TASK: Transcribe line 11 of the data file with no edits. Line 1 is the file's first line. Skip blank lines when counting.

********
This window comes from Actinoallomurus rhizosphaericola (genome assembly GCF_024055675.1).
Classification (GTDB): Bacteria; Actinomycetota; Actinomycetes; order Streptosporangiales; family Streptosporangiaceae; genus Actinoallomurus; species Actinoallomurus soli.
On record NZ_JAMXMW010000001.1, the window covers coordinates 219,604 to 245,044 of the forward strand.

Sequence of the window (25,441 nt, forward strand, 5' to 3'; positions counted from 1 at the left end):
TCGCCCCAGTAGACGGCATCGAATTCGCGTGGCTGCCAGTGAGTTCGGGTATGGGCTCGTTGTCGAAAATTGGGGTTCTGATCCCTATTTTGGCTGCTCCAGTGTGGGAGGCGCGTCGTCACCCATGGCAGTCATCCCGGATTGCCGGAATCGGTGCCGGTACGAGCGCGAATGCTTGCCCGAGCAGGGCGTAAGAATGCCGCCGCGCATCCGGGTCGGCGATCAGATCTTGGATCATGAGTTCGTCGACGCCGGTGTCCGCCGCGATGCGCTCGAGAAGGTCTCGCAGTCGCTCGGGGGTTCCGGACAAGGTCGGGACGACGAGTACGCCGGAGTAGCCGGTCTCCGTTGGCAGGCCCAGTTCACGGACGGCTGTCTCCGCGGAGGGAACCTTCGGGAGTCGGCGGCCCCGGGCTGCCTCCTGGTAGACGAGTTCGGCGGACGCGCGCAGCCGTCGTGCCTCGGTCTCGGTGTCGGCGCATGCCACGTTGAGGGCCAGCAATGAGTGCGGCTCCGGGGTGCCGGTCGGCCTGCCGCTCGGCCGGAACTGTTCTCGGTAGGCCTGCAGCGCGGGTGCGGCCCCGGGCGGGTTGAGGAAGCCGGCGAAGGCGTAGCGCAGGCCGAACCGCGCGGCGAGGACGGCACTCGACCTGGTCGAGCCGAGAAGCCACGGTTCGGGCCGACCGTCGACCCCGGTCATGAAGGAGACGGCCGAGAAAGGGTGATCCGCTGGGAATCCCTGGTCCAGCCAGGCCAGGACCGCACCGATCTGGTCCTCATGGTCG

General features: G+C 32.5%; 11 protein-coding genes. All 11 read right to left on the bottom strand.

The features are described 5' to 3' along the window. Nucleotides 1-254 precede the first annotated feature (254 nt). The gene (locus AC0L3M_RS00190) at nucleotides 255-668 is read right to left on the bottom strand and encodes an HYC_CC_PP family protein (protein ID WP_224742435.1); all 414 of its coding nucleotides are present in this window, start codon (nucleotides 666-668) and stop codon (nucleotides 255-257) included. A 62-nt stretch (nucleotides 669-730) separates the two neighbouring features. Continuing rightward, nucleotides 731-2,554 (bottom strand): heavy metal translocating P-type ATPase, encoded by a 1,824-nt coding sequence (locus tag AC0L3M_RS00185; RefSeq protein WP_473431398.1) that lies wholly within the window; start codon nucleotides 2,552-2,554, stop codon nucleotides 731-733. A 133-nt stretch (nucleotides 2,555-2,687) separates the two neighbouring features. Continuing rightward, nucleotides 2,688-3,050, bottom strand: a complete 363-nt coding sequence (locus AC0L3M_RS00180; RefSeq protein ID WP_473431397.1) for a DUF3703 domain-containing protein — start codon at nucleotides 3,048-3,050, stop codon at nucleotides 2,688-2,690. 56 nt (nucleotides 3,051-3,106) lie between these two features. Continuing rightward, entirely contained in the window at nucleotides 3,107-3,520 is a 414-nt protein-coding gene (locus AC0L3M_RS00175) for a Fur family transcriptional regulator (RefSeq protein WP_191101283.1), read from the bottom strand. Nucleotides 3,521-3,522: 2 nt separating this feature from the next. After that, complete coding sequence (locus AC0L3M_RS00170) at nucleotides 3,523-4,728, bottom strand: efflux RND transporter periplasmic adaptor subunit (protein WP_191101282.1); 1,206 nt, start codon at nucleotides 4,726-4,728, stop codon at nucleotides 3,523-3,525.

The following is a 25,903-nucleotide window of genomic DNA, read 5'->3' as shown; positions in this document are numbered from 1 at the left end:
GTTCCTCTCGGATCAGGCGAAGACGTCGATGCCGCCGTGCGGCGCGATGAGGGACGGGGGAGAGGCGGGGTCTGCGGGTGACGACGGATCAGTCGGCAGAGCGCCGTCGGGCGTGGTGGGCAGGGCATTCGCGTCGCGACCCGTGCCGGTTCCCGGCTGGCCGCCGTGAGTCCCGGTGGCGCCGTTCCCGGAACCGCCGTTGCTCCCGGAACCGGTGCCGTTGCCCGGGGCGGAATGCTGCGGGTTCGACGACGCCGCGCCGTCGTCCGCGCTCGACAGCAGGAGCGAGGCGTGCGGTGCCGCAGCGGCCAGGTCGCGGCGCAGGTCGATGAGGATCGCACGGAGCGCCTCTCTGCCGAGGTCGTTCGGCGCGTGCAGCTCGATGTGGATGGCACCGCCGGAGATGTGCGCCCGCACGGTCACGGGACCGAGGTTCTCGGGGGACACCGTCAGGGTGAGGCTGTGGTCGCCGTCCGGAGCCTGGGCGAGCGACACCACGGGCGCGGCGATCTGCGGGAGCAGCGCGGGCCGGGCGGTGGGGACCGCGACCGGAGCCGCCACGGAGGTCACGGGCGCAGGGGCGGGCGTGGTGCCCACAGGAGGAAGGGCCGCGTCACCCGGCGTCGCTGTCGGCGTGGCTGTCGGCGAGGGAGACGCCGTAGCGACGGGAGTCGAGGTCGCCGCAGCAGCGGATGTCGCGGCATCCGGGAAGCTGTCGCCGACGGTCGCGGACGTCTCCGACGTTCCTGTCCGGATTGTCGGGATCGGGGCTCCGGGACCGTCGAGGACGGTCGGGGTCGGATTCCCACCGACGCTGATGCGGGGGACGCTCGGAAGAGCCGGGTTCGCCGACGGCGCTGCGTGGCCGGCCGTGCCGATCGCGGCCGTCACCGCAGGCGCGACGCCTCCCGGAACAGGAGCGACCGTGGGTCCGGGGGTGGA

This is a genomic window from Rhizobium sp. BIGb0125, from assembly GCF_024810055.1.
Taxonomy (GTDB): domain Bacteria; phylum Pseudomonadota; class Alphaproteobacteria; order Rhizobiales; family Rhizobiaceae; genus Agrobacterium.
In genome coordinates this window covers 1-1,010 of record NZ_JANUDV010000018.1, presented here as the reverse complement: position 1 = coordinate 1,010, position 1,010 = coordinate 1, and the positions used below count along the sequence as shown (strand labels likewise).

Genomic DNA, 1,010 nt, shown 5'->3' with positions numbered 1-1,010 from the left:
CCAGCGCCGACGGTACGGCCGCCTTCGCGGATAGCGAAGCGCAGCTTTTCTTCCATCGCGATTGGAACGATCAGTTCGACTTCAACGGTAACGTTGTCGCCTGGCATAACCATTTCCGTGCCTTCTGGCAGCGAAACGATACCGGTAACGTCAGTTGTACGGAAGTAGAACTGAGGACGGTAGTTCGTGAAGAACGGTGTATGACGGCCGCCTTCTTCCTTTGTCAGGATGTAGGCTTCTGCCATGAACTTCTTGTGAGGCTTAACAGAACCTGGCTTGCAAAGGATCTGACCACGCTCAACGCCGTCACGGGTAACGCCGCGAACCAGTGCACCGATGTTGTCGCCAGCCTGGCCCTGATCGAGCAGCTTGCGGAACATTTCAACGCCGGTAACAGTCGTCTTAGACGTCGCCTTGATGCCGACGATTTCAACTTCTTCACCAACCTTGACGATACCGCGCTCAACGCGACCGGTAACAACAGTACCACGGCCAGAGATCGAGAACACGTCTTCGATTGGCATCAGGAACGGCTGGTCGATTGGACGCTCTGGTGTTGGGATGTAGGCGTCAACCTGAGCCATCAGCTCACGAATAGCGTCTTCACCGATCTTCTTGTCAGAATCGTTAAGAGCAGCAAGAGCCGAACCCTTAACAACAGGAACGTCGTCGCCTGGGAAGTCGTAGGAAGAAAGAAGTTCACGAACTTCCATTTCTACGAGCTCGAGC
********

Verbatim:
Taxonomy (GTDB): domain Bacteria; phylum Pseudomonadota; class Alphaproteobacteria; order Rhizobiales; family Rhizobiaceae; genus Agrobacterium.